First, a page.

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Children's shows are dominating the streaming service industry

One streaming analyst said the demand for children's content surged 58% between the start of 2020 and the fall of 2021.
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Posted at 7:38 AM, Feb 09, 2022
and last updated 2022-02-09 10:38:23-05

There's a battle going on in the "streaming wars" — not just for the next "Game of Thrones" or the next "Squid Game," but the next "SpongeBob Squarepants." 

"It's crazy," writer Steven Banks said.

"During the pandemic, I was busy. I just finished writing the entire first season of Stan Lee's 'Superhero Kindergarten' starring Arnold Schwarzenegger... and I just started a new show called 'Shaq's Garage,' which is about Shaquille O'Neal and all his crazy cars."  

If you were a kid or a parent in the 90s and early 2000s, then you're probably already familiar with some of Banks' works.   

"I wrote on 'CatDog,' 'Jimmy Neutron,' and then I was head writer of 'SpongeBob Squarepants,' which has been around for over 20 years, is essentially a children's TV classic today, with two spinoffs airing right now to draw in more fans."

Banks credits the popularity of the series and other popular kid shows to the characters.   

"It's the characters you spend time with," Banks said.

"You want to spend time with SpongeBob and Patrick, because they're funny, you like them. You want to spend time with CatDog, because they're this crazy combination."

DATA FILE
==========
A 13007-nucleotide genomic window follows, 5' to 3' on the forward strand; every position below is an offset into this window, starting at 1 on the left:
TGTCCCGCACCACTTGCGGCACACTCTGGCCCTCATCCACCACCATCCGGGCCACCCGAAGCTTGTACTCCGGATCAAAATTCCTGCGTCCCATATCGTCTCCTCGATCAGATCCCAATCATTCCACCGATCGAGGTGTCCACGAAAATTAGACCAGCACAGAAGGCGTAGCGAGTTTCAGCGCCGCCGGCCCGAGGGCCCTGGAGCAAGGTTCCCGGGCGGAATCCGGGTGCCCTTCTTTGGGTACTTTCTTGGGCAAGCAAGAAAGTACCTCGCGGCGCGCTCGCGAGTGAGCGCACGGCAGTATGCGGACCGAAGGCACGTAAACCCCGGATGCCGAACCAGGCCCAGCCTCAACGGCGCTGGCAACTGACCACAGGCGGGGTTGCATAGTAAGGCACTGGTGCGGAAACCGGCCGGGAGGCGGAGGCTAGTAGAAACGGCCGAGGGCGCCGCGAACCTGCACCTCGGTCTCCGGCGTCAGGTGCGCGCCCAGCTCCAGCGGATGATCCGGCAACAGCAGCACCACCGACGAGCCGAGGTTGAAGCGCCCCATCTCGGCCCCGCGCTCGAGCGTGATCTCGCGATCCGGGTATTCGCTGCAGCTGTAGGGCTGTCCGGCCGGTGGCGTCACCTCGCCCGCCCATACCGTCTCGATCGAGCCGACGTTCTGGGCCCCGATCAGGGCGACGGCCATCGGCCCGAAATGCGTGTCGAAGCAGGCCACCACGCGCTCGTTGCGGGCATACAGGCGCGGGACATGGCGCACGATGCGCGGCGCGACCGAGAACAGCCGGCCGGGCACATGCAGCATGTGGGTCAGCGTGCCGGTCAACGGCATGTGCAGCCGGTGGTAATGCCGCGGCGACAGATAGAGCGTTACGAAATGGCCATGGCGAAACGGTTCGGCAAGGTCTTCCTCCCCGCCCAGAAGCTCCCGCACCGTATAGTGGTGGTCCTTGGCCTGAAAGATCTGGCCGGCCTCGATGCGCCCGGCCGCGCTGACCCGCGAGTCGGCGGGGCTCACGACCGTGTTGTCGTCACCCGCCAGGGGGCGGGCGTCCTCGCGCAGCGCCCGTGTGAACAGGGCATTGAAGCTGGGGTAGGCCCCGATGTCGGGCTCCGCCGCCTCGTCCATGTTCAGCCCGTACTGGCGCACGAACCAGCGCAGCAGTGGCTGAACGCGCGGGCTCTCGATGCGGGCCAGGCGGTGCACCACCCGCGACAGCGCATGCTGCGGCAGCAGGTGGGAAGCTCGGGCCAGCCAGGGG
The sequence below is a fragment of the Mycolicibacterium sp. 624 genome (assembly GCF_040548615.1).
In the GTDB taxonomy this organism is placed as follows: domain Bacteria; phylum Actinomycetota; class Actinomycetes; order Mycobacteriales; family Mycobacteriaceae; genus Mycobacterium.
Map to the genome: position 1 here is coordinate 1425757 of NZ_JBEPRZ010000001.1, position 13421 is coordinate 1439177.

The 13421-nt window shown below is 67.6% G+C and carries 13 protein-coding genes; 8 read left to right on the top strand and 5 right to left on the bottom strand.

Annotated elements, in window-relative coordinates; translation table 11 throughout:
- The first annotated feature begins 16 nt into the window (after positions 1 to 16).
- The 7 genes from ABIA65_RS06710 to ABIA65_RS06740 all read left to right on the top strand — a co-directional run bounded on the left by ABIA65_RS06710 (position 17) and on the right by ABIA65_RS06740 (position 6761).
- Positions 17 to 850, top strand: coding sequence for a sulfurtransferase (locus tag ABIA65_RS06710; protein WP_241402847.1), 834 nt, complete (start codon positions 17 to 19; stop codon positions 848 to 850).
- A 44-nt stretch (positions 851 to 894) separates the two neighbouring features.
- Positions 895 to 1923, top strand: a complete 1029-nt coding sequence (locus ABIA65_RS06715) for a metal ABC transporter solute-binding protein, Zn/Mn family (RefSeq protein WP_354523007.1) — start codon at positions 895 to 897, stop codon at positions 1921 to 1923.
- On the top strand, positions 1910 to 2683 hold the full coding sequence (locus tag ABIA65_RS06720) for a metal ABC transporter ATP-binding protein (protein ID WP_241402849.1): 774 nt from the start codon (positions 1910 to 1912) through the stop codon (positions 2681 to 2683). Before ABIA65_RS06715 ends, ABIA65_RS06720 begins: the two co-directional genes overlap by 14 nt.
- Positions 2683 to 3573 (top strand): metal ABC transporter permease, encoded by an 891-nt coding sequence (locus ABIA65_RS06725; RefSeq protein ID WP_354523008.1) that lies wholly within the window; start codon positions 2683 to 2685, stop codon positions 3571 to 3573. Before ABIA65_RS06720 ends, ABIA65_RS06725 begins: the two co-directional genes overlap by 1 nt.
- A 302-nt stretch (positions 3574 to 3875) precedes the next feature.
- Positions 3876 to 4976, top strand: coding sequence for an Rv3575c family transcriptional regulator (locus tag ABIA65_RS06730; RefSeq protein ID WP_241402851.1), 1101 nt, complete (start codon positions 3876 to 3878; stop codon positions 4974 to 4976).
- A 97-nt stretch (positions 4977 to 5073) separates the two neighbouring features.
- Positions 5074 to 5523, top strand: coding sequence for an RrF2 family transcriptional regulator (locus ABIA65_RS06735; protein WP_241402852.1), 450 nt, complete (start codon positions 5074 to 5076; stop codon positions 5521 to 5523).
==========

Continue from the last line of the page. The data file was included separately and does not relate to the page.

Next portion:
In today's franchise-driven entertainment industry, streaming platforms like Netflix, Disney+ and the streaming home of Nickelodeon, Paramount+, are all wanting to get in on the kids game.

Streaming analyst Parrot Analytics said the demand for children's content surged 58% between the start of 2020 and the fall of 2021.   

And last year, it was Disney+ that had the most-streamed movies — "Luca," "Moana," "Raya and the Last Dragon" and "Frozen 2."

All of these titles were strengthened by families — adults included — watching at home with the kids.   

As the pandemic continues, it's no surprise that kids stuck at home are driving streaming numbers, and as long as that continues, streaming platforms are going to continue competing for their attention.

This story was first reported by Casey Mendoza at Newsy.